Molecular Crystals and Liquid Crystals, Vol.373, 155-180, 2002
Polymer-dispersed liquid crystals: Effect of partial matrix fluorination on polymer bead-based morphology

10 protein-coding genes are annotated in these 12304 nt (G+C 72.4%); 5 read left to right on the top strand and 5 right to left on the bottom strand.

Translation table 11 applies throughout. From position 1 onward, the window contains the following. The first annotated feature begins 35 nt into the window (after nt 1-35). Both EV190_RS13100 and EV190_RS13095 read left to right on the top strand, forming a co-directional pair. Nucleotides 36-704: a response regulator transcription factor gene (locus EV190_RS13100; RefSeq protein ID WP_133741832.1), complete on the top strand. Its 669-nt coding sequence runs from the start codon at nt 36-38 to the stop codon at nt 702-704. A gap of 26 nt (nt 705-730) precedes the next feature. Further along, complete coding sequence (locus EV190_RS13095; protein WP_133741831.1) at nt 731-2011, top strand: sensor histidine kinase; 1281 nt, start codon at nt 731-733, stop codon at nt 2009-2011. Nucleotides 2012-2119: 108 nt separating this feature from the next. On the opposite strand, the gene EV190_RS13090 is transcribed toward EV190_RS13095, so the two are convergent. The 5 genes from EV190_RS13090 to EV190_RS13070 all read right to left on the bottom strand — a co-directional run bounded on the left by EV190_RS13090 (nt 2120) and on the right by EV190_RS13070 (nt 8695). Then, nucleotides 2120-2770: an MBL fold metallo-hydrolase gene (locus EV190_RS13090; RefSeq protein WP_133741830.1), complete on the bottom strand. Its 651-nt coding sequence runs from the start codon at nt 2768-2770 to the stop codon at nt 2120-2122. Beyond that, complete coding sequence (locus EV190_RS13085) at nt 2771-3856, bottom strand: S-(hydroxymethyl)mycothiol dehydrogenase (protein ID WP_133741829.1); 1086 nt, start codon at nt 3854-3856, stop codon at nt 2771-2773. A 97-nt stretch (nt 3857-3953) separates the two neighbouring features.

The morphology and electrooptical properties of polymer-dispersed liquid crystals (PDLCs) with partially fluorinated polymer matrices are investigated. Films were prepared via photoinduced free-radical polymerization of an initially isotropic solution comprised of pentafunctional (5 reactive groups) acrylate monomer and nematic liquid crystal molecules. Phase separation of discrete domains of LC is induced by the photopolymerization. The film morphologies consisted of aggregated polymeric particles dispersed throughout a continuous liquid crystal medium. Changes in morphology and electrooptical properties were observed as trifluoroethyl and hexafluoroisopropyl methacrylate were partially substituted for the multifunctional acrylate monomer. Methyl methacrylate was used in control films due to the chemical similarities to fluorinated monomers. The incorporation of fluorinated monomers resulted in better definition of the polymer bead morphology and improvement in contrast ratio, while control films displayed less pronounced changes in optical properties. Real-time transmittance monitoring and polarized optical microscopy (POM) revealed that the monofunctional monomer addition resulted in a delay of the LC phase appearance with increasing comoaomer concentration. However, a LC phase appeared earlier for fluorinated systems as compared to nonfluorinated control films of similar comonomer concentration. This was interpreted as an indication of lower LC solubility in the semifluorinated polymer matrix.